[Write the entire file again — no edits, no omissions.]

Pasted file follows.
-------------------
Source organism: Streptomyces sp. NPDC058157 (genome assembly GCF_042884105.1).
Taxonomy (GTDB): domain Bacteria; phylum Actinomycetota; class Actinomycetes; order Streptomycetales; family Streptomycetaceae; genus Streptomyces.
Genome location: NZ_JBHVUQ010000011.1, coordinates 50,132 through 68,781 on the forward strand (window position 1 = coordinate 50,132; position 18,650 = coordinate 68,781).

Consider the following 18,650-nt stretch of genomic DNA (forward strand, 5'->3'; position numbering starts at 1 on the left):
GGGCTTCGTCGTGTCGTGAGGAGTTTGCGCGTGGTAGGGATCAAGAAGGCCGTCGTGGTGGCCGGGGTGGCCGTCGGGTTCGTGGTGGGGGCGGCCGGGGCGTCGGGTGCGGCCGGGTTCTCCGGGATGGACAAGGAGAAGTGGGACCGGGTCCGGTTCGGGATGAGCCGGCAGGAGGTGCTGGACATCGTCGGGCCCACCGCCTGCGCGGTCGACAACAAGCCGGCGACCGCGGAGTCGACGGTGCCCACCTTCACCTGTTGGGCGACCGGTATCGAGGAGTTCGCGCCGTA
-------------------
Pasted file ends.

Source organism: Streptomyces sp. NPDC058157 (genome assembly GCF_042884105.1).
Taxonomy (GTDB): domain Bacteria; phylum Actinomycetota; class Actinomycetes; order Streptomycetales; family Streptomycetaceae; genus Streptomyces.
Genome location: NZ_JBHVUQ010000011.1, coordinates 50,132 through 68,781 on the forward strand (window position 1 = coordinate 50,132; position 18,650 = coordinate 68,781).

Consider the following 18,650-nt stretch of genomic DNA (forward strand, 5'->3'; position numbering starts at 1 on the left):
GGGCTTCGTCGTGTCGTGAGGAGTTTGCGCGTGGTAGGGATCAAGAAGGCCGTCGTGGTGGCCGGGGTGGCCGTCGGGTTCGTGGTGGGGGCGGCCGGGGCGTCGGGTGCGGCCGGGTTCTCCGGGATGGACAAGGAGAAGTGGGACCGGGTCCGGTTCGGGATGAGCCGGCAGGAGGTGCTGGACATCGTCGGGCCCACCGCCTGCGCGGTCGACAACAAGCCGGCGACCGCGGAGTCGACGGTGCCCACCTTCACCTGTTGGGCGACCGGTATCGAGGAGTTCGCGCCGTA